Happy Holidays
Greg Flanagan
Bethel, CT —  December 19, 2013 7:05pm ET
James-

As always, love your topics and writing. You make wine fun.

James (or anyone),

Any suggestions on how to open a Methuselah? The "normal" openers just don't seem like they can handle something of this size....
James Laube
Napa —  December 19, 2013 7:21pm ET
Greg, thanx for the compliment.

Good point about the cork size. Perhaps sommeliers or those with more experience can share thoughts, but for sure if it's an older wine (and therefore older cork), go slowly with a waiter's corkscrew. Not sure an ah-so would help.

As for decanting, the times I've observed big bottles decanted had very strong arms holding them and large decanters. The pourer tilted the bottle from a table or counter into several decanters; keeping a steady pour is best, same as decanting a regular bottle. I'm not sure whether a flashlight would help much either with sediment, but if it's an older bottle, eventually the sediment will be apparent either from the pour or in the decanter. I'd pour the least bit (maybe a half bottle or so) into a decanter and let the sediment settle and pour it off from there.
Kelly Carter
Colorado —  December 20, 2013 1:05am ET
James,

To validate your experience with Cing Cépages, wouldn't it be appropriate to taste other regions of the world, or do your colleagues who taste other countries agree the myth of larger size and longevity is just that?

Christopher Ogorman
Cloverdale, CA —  December 20, 2013 12:15pm ET
Good stuff. I've always wondered what a blind tasting like this would reveal.
Eric Hall
Healdsburg, CA —  December 20, 2013 1:36pm ET
I've always thought Pinot Noir ages better in Magnums & Double Magnums better than 750's, especially after 10 years.

The question is , WHY?

Better storage perhaps, more more mass for less temperature variation?

Eric Hall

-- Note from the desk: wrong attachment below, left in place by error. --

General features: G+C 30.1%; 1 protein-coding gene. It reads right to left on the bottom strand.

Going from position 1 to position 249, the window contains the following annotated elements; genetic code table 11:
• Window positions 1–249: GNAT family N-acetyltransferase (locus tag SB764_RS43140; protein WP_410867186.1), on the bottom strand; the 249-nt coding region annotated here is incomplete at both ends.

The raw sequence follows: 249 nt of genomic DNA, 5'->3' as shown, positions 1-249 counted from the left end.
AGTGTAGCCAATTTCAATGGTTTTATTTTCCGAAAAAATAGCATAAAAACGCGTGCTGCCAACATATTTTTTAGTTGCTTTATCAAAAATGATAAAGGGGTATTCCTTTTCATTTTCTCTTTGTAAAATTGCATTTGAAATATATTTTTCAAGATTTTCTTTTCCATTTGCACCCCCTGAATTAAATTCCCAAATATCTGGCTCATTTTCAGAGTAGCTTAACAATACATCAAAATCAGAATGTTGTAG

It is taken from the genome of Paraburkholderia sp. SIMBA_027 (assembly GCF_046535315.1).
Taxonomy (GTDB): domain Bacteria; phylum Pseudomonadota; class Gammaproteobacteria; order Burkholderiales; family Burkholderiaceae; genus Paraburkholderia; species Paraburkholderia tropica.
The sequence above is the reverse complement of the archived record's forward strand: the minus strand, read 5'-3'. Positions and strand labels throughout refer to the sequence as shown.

Roadhouse Winery
Vince Liotta
Elmhurst, Il —  December 27, 2013 6:33pm ET
Kelly/Eric,

I would suggest the science here is really quite simple. The larger the bottle or container size, the less opportunity there is for oxidation.

I think James points this out, "smaller bottles have a smaller ratio of wine volume to oxygen."

Tom
Jim Gallagher
San Francisco, CA USA —  December 28, 2013 12:46pm ET
Great topic and as so often more study will increase our understanding of the impact of bottle size on cellared wine. Next steps might consider comparing just two sizes (750ml & 3.0L), one varietal of several producers thus expanding or constraining the view that larger formats enhance ageability.
A question: Why not use a siphoning procedure for decanting large formats? I have found this to be best for 3.0 liters and above.
Brian Clouse
Philly —  December 31, 2013 6:39pm ET
I would also like to hear people's thoughts on opening a methusehla. Jim Gallagher: how exactly would you go about "a siphoning procedure"?

Great article Jim.
Tim Pistoresi
Merced ca —  January 1, 2014 4:35pm ET
Dear James,
This latest article was really interesting. It was a focused, honest attempt to examine the validity of a question any wine guy like me would want to know. It's valuable to me to have your perspective.
I'm going to continue my policy of having a mix of 750mil's and Mag's of my favorates and then consuming the smaller bottles first and the mags at the later dates. Your column is the first thing I read in each issue of Wine Spectator. Keep us posted!
David Williams
Carlsbad CA —  January 3, 2014 4:47pm ET
"I would also like to hear people's thoughts on opening a methusehla. Jim Gallagher: how exactly would you go about 'a siphoning procedure'"

http://www.amazon.com/Regular-Auto-Siphon-With-Tubing/dp/B00AYHS7ZY/ref=pd_sbs_hg_1
Ted V Phillips
Glen Ellyn, IL, USA —  January 5, 2014 9:44am ET
When you said all the 18 year old bottles were intense and youthful, that may explain the difficulty in differentiating by bottle size. In fact, in my view, that statement alone is the most noteworthy part of your tasting. As a regular drinker of aged wines, it is rare to drink a sample of bottles of a particular wine from an older vintage and not get a noticeable variation in quality. This may speak more to the longevity of the 1995 Cinq Cepages, a favorite of mine. I would guess if you did this tasting again 5 years from now it might provide a different outcome.
Peter Hickner
Seattle —  January 6, 2014 7:55pm ET
"smaller bottles have a smaller ratio of wine volume to oxygen."

Has anyone ever quantified this ratio? Is there enough oxygen trapped in the neck after bottling to matter? Wouldn't a tiny difference in the permiability of the cork make much more difference over twenty years?

Easy answers are not always correct answers.